Supreme Court

TN Supreme Court seeks pay raise for indigent attorneys

News release from Administrative Office of the  Courts

Nashville, Tenn. ­– The Tennessee Supreme Court, acting on recommendations from its Indigent Representation Task Force, is taking action to reform the state’s method for providing legal assistance to individuals who are unable to afford an attorney.

“The task force confirmed what many of us already suspected: The system needs major reforms,” said Chief Justice Jeff Bivins. “While no perfect solution exists, the Court believes the improvements we commit to today will move the state toward a more efficient, effective means of providing this representation that our federal and state constitutions guarantee.”

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TN Supremes decide election lawsuit with 3-2 vote

News release from Administrative Office of the Courts

Nashville, Tenn. – In a case involving a 2014 election for circuit court judge in East Tennessee, the Tennessee Supreme Court has rejected the unsuccessful candidate’s claim that the Roane County Election Commission (“Commission”) had no authority under Tennessee law to decide a pre-election challenge to the successful candidate’s residency qualifications to run for the office.

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Supremes confirm death penalty in 2008 Memphis murder

News release from the Administrative Office of the Courts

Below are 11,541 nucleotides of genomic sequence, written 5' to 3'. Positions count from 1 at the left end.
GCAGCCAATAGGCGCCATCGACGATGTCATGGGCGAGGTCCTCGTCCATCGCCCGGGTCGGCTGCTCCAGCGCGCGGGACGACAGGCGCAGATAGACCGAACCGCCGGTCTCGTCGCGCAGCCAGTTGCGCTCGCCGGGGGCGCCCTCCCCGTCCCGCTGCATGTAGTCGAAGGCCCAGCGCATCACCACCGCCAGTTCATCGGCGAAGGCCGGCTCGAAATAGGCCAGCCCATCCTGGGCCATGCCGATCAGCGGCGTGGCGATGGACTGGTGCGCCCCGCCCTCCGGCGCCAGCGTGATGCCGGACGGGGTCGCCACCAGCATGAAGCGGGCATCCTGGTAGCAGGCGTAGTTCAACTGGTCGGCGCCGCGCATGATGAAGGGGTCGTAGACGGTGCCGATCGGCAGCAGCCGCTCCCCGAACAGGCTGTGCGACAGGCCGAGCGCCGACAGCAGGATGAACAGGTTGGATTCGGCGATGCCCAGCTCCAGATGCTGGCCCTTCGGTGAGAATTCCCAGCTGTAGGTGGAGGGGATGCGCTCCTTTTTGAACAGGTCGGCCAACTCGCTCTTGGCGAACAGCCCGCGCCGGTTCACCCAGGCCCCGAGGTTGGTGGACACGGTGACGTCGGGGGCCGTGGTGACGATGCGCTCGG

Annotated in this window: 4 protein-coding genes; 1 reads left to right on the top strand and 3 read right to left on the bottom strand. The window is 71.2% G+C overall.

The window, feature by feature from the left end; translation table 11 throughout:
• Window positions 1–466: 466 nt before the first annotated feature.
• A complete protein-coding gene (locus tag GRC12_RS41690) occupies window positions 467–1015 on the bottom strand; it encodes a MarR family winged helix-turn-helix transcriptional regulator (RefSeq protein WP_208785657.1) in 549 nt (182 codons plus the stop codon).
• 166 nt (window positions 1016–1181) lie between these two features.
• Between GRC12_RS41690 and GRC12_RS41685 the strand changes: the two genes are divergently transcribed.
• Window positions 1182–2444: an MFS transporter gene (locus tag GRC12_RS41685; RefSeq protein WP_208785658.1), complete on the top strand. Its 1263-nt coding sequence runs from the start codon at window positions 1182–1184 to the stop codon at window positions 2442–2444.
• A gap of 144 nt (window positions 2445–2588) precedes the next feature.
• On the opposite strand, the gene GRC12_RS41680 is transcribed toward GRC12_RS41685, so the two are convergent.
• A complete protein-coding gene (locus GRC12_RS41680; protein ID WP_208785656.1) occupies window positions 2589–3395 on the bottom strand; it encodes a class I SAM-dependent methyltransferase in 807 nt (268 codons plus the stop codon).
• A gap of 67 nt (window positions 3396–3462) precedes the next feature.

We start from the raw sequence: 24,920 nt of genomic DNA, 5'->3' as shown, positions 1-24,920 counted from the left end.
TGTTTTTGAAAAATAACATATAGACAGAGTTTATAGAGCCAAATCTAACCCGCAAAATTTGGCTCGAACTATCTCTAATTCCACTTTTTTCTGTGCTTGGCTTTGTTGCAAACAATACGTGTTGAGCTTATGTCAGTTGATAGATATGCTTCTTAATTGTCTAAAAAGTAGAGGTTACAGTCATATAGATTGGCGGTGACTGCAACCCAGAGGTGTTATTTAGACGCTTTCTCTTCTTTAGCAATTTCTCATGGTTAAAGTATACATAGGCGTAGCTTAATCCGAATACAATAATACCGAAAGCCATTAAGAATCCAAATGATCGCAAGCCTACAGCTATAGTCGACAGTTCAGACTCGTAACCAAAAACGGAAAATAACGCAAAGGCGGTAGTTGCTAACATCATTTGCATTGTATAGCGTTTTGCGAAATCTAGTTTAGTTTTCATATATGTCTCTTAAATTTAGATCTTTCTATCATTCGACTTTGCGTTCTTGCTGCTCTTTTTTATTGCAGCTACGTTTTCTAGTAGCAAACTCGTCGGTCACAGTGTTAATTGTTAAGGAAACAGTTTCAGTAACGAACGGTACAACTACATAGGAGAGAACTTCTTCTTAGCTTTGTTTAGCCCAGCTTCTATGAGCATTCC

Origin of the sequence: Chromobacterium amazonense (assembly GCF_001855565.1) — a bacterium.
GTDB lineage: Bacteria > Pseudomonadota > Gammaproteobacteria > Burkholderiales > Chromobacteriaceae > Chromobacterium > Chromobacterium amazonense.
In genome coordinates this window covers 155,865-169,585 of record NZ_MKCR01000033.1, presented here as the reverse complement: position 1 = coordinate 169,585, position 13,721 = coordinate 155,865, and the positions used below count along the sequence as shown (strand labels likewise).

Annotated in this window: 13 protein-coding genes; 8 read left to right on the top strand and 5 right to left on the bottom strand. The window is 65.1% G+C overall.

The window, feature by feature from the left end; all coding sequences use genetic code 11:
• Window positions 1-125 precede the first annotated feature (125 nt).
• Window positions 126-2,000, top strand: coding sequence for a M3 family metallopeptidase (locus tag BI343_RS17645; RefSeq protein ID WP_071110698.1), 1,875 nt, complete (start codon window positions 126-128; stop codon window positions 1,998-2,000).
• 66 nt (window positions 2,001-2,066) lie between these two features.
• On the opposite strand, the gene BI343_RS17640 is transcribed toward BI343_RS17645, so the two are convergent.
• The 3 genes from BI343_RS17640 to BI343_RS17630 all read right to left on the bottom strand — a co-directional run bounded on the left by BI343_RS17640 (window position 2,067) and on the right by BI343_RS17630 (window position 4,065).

Nashville, Tenn. – The Tennessee Supreme Court has affirmed James Hawkins’s premeditated murder conviction and sentence of death for the 2008 murder of Charlene Gaither, Mr. Hawkins’s long-term girlfriend and the mother of his three children. 

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More funding recommended for poor in TN court system

After 18 months of study, a task force set up by the state Supreme Court has provided its recommendations on changes needed to provide appropriate legal representation to the poor – including higher pay for the lawyers who serve them.

From the News Sentinel’s report:

“What we are talking about are programs designed to protect the liberties of people from inappropriate interference by the government,” said former Tennessee Supreme Court Justice William C. Koch Jr., who served as chairman of the Indigent Representation Task Force.

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TN Supreme majority: Police can ignore ‘no trespassing’ signs

News release from Administrative Office of the Courts

Nashville, Tenn. – A majority of the Supreme Court has ruled that, despite the existence of “no trespassing” signs near an unobstructed driveway, police officers’ warrantless entry onto the defendant’s property was constitutionally permissible.

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TN Supreme Court upholds death penalty protocol

News release from the Administrative Office of the Courts

Nashville, Tenn. – The Supreme Court has upheld the constitutionality of the written protocol by which the Tennessee Department of Correction carries out an execution by lethal injection.